# Integration

• Aug 1st 2013, 06:32 AM
srirahulan
Integration
$\int[\frac{ln(x+1)}{x+1}]$ How can i solve this for simple way. i think a solution for a longtime but i cannot get anything.please give me solution?????
• Aug 1st 2013, 07:03 AM
JJacquelin
Re: Integration
You forget dx in the integral (very important. You need it to the change of variable)
Let y=ln(x+1)
dy=dx/(x+1)
• Aug 1st 2013, 07:28 AM
Plato
Re: Integration
Quote:

Originally Posted by srirahulan
$\int[\frac{ln(x+1)}{x+1}]$ How can i solve this for simple way. i think a solution for a longtime but i cannot get anything.please give me solution?????

What is the derivative of $\tfrac{1}{2}\ln^2(x+1)~?$
• Aug 1st 2013, 08:17 PM
ibdutt
Re: Integration
• Aug 1st 2013, 08:59 PM
Prove It
Re: Integration
Quote:

Originally Posted by srirahulan
$\int[\frac{ln(x+1)}{x+1}]$ How can i solve this for simple way. i think a solution for a longtime but i cannot get anything.please give me solution?????

No, you won't be "given a solution", but you can be given some hints. First of all, having "x + 1" in both the numerator and denominator makes things look convoluted. So a substitution \displaystyle \begin{align*} u = x + 1 \implies du = dx \end{align*} would clean things up a bit, giving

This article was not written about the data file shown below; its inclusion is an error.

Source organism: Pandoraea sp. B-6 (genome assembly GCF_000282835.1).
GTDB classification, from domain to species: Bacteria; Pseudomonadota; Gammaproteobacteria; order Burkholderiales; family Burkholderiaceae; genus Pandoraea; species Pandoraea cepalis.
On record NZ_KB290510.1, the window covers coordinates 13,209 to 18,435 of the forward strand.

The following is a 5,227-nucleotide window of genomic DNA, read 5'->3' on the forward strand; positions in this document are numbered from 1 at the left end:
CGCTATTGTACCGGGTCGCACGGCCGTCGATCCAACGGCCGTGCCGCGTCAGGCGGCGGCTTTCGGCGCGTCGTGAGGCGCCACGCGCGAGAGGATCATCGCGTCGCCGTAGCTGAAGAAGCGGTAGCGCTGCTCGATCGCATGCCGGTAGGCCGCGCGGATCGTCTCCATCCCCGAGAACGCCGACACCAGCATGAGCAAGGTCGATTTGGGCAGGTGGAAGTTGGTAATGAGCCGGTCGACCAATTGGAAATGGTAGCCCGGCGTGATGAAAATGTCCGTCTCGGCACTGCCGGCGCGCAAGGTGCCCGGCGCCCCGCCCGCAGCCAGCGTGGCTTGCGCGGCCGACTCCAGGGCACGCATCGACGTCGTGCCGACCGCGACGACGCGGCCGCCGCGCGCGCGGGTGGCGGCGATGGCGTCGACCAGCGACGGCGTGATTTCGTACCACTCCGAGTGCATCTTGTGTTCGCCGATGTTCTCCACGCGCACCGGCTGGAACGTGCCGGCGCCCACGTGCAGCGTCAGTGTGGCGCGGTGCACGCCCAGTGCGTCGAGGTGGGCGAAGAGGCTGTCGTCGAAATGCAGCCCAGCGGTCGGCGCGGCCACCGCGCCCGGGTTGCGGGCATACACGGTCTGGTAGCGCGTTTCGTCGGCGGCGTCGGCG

\displaystyle \begin{align*} \int{\frac{\ln{(x + 1)}}{x + 1}\,dx} &= \int{\frac{\ln{(u)}}{u}\,du} \\ &= \int{\ln{(u)}\cdot \frac{1}{u}\,du} \end{align*}

Now notice that \displaystyle \begin{align*} \frac{1}{u} \end{align*} is the derivative of \displaystyle \begin{align*} \ln{(u)} \end{align*}, so a substitution of the form \displaystyle \begin{align*} v = \ln{(u)} \implies dv = \frac{1}{u}\,du \end{align*} is appropriate, giving

\displaystyle \begin{align*} \int{\ln{(u)}\cdot \frac{1}{u}\,du} = \int{ v\,dv} \end{align*}

Surely you can integrate THAT.